Step 3: Insert and Configure the Liferay UI Section Tags in Your View JSP

Before you start adding attributes, you should create a section for each of your tabs. The sections allow you to associate content with each tab. Inside your liferay-ui:tabs tag you can add a liferay-ui:section tag for each of the tabs you named in the names attribute of your liferay-ui:tabs tag. Within each section, you can add HTML content or add content indirectly by including content from another JSP.

Here’s example code that demonstrates adding sections for three tabs named tab1, tab2, and tab3:

<liferay-ui:tabs names="tab1,tab2,tab3" refresh="false" tabsValues="tab1,tab2,tab3">
    <liferay-ui:section>
        Text for Tab 1.
    </liferay-ui:section>
    <liferay-ui:section>
        Text for Tab 2.
    </liferay-ui:section>
    <liferay-ui:section>
        Text for Tab 3.
    </liferay-ui:section>
</liferay-ui:tabs>

Note that the text for each tab in this example is bounded by a liferay-ui:section tag. The figure below shows what this sample code looks like. Your portlet’s tabs and sections may look similar to it.

tabs-01.png

Figure 2: Placing content inside sections allows you to associate it with individual tabs.

There you have it! The liferay-ui:tabs and liferay-ui:section tags work together to produce a clean, well-organized UI for your app. If you’re only using text, however, your tabs may not seem very exciting. But you can add any HTML content you want. While it’s possible to add content directly inside the liferay-ui:section tags, it may be better to place content in separate JSPs and reference them from the sections by adding an <%@ include file="filepath"%> directive as the liferay-ui:section tag’s content. The code below demonstrates how to configure JSPs in this manner.

For example, if you wanted to provide a means for users to select a time zone, you could add a liferay-ui:input-time-zone tag to a separate JSP and then include it in a tab section of your main view JSP. Here’s example code for a JSP file named sample.jsp that contains this time zone component:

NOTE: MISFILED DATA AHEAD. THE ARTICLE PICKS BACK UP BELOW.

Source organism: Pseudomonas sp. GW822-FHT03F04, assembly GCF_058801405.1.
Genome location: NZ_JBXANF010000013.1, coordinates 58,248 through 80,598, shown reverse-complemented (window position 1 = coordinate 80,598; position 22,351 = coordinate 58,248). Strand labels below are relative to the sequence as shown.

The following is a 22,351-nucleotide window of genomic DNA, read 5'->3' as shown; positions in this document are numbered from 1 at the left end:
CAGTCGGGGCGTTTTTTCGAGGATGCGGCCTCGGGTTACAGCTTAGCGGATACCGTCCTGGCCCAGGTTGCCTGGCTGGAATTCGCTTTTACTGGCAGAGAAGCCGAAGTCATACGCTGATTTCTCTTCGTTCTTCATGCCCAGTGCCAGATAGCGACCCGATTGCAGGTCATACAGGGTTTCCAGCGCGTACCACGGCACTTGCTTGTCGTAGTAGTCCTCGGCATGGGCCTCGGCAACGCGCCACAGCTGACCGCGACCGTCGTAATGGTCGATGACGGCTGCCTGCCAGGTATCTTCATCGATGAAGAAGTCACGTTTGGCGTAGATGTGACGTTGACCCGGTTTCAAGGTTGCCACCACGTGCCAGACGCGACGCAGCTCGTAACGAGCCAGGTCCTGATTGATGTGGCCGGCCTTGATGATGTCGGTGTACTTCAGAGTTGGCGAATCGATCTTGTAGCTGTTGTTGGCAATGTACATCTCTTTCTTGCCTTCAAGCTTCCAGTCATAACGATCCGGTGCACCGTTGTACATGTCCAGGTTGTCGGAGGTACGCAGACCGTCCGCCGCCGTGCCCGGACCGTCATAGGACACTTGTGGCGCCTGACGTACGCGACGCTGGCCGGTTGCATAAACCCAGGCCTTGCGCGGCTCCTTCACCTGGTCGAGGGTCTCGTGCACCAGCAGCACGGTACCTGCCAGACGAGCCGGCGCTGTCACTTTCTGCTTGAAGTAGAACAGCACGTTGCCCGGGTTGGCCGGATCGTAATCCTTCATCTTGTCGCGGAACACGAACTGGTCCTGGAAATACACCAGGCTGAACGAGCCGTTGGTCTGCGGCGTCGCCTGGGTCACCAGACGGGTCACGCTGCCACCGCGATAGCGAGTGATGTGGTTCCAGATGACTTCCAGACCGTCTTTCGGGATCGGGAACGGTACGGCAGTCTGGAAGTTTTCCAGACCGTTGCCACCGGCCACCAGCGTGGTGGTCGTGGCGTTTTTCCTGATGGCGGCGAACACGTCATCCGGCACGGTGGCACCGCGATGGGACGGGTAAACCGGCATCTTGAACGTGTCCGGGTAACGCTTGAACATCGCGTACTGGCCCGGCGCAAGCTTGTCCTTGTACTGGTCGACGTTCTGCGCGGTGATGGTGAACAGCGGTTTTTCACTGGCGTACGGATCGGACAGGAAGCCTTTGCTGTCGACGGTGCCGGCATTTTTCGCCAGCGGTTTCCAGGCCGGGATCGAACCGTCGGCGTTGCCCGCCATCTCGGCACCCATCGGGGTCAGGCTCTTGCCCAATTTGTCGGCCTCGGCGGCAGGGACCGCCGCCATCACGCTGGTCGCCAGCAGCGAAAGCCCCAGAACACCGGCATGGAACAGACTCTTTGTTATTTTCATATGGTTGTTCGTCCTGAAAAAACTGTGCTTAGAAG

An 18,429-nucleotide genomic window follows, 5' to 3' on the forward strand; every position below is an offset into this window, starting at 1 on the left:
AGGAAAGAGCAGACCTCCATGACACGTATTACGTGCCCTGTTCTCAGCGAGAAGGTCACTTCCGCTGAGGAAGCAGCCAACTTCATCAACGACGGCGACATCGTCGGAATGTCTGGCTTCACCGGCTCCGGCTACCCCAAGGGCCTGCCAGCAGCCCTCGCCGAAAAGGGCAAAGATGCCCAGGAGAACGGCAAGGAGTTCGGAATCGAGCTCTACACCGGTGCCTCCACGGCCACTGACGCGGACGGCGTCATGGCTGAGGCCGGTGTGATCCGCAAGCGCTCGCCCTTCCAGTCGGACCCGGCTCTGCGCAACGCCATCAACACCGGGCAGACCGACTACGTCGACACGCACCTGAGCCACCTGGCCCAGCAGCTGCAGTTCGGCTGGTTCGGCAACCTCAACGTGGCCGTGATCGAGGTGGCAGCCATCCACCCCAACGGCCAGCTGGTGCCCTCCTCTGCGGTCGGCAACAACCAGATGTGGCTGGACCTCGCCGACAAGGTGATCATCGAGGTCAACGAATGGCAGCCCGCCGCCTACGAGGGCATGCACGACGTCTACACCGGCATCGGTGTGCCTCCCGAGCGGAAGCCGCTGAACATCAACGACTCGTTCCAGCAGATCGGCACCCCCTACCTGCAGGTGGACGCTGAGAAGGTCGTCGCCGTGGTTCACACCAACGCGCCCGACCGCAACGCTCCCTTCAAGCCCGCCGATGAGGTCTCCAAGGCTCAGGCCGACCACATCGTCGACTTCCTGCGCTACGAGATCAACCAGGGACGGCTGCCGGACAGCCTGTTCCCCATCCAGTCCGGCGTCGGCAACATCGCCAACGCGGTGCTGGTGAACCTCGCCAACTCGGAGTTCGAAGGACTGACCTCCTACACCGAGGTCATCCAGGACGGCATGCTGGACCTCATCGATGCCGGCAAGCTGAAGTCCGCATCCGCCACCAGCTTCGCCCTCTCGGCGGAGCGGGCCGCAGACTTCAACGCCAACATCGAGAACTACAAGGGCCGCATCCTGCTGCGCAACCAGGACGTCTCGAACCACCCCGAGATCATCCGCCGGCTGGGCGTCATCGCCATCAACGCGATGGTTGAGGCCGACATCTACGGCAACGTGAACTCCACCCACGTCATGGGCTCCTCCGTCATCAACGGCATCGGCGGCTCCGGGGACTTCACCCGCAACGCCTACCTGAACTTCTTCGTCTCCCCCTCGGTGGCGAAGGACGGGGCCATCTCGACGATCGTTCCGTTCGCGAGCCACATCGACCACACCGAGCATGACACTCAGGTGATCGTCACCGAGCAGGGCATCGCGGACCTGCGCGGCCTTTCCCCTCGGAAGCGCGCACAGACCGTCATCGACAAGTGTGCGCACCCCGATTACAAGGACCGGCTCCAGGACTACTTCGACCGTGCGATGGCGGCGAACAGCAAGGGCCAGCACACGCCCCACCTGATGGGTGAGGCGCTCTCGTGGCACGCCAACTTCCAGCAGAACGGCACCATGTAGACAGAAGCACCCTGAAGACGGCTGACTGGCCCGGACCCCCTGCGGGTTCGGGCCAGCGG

<%@ taglib uri="http://java.sun.com/portlet_2_0" prefix="portlet" %>
<%@ taglib uri="http://liferay.com/tld/ui" prefix="liferay-ui" %>

<portlet:defineObjects />

Select Time Zone: 

<liferay-ui:input-time-zone
    name="timezone"
    value="Europe/Paris"
    displayStyle="0"
/>

Once you’ve prepared a separate content JSP, you can add an include directive to reference it in an appropriate liferay-ui:section tag in your view JSP.

In the example below, the third tab refers to a separate content JSP file named sample.jsp:

<%@ taglib uri="http://java.sun.com/portlet_2_0" prefix="portlet" %>
<%@ taglib uri="http://liferay.com/tld/ui" prefix="liferay-ui" %>

<portlet:defineObjects />

<liferay-ui:tabs names="tab1,tab2,tab3" refresh="false" tabsValues="tab1,tab2,tab3">
    <liferay-ui:section>
        Text for Tab 1.
    </liferay-ui:section>
    <liferay-ui:section>
        Text for Tab 2.
    </liferay-ui:section>
    <liferay-ui:section>
         <%@ include file="sample.jsp" %>
    </liferay-ui:section>
</liferay-ui:tabs>

If you configured a portlet that implemented the code from these examples, the portlet would look like the screenshot in the figure below.

tabs-02.png

Figure 3: Here’s an example of what a tab could look like referencing useful content like this time zone selector.

Great! In this tutorial you learned how to implement a tabbed interface for your portlet. Now you can “keep tabs on” all kinds of portlets!

Related Topics

User Interfaces with AlloyUI

Application Display Templates